4,000 yards? With new WRs and OC, Ravens' Lamar Jackson eyes dynamic passing attack

Martin: Lamar can 'quiet the criticism' with new-look Ravens offense (1:57)

Kimberley A. Martin and Ryan Clark examine how far the Ravens can go after bolstering their offense this offseason. (1:57)

OWINGS MILLS, Md. -- On the first day of the Baltimore Ravens' training camp, the quickest aspect of the offense wasn’t quarterback Lamar Jackson’s feet. It was his release.

Jackson zipped the ball to the right flat, where rookie first-round pick Zay Flowers juked out linebacker Roquan Smith. Then Jackson tossed the ball deep downfield to WR Odell Beckham Jr. before hitting TE Mark Andrews underneath.

Entering his sixth NFL season, Jackson has a chance to redefine himself as well as the dual-threat quarterback role. With a new offensive coordinator in Todd Monken, and new players such as Flowers and Beckham, Jackson believes he will throw the ball more than ever, which could result in something no one has ever seen before.

Jackson can become the first NFL player to throw for over 4,000 yards after rushing for more than 900 yards in a season.

"I think him throwing the ball [more] is a good thing,” Andrews said. "Obviously, his legs are incredible and special -- unlike anybody else -- but so is his arm.”

While Jackson is known more for spinning around defenders in the open field, he has put up some impressive passing totals. During his 2019 NFL MVP season, he led the league with 36 touchdown passes. Since 2019, he’s the only quarterback to record a perfect passer rating (158.3) in multiple games.

For Jackson, it’s about consistency. Over the last two seasons, he has failed to take the next step as a passer, throwing 33 touchdowns and 20 interceptions.

The Ravens responded this offseason by putting Jackson in the best position to succeed as a passer. Baltimore added two high-profile wide receivers, signing Beckham -- which Jackson requested -- in free agency and drafting Flowers in the first round. The Ravens also parted ways with offensive coordinator Greg Roman, who was known for running the ball, and replacing him with Monken, who is extremely detail-oriented in the passing game.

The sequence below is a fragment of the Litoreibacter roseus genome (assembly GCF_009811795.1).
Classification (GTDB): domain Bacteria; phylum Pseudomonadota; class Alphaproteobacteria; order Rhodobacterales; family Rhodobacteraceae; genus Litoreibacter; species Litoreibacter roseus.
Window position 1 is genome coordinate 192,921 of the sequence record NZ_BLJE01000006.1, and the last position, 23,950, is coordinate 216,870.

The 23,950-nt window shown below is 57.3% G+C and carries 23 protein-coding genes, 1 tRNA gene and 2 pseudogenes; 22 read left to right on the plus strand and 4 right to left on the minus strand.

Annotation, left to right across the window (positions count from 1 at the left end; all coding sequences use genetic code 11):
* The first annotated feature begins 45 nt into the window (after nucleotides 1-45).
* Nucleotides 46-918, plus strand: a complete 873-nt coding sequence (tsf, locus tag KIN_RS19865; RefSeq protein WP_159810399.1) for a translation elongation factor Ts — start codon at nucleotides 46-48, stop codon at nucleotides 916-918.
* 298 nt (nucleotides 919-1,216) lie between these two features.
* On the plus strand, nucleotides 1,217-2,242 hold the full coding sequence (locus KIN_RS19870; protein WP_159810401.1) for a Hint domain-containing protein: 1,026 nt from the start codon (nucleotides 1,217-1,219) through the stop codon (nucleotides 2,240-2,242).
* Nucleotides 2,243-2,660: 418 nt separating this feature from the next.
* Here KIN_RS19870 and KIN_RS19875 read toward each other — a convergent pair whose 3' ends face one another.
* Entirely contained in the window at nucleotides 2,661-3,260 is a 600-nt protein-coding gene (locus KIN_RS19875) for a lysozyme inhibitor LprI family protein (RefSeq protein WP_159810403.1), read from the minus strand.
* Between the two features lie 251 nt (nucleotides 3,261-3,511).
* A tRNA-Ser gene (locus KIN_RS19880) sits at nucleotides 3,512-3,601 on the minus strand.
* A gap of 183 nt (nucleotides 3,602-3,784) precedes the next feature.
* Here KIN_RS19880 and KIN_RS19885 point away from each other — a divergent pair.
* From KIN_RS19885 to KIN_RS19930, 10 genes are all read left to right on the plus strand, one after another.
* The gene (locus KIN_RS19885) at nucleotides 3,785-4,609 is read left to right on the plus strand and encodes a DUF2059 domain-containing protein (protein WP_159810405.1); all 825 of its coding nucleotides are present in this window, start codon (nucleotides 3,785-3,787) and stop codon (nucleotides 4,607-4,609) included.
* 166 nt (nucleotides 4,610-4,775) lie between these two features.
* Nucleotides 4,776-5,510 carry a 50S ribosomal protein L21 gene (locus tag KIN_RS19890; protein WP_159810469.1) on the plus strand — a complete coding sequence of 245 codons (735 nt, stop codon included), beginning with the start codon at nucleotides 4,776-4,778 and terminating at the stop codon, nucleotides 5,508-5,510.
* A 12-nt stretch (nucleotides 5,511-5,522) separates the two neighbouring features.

"[To] catch a few passes from [Jackson] earlier today, he's got a strong arm, [and] it gets up on you fast,” Beckham said recently. "I know he wants to throw the ball. I'll tell you this: I'll take 10 passes over 10 runs all the time, so I'm all for it. If we're going to air it out, that's fine with me. But it's definitely about winning games, so whatever that takes.”

In four seasons under Roman, the Ravens put up some historic numbers running the ball, but they attempted the second-fewest passes in the NFL. As a result, Jackson has never thrown for more than 3,200 yards in a season, and he’s never finished higher than 22nd in passing yards.

Ravens officials declined to estimate how many more passes Jackson will throw in the new offense, saying it will be whatever it takes to win. While no one expects Baltimore to suddenly become a pass-first team, it should be the most balanced attack since Jackson took over as the starting quarterback midway through the 2018 season.

Jackson was so excited about the changes on offense that he suggested earlier this offseason he could throw for 6,000 yards this year, which he felt was overblown.

"I feel like we have the guys to do it, so that's all I was saying,” Jackson said. "I feel like we could throw for 6,000 yards, but that's probably unrealistic. But, we'll see.”

Jackson made it clear what he thinks this new offense will allow him to showcase.

“Less running and more throwing,” he said after his first offseason practice.

Does Jackson believe he won’t run as much this year?

“Absolutely, especially with the receivers we have,” Jackson said.

This is the delicate juggling act the Ravens face. Baltimore’s offense has been at its most dangerous and successful when Jackson sprints past defenders. Jackson’s 4,437 career rushing yards are the most by a quarterback in his first five seasons — 1,230 yards more than the next closest (Cam Newton). The most impressive stat is this: Baltimore is 16-1 when Jackson rushes for 90 or more yards.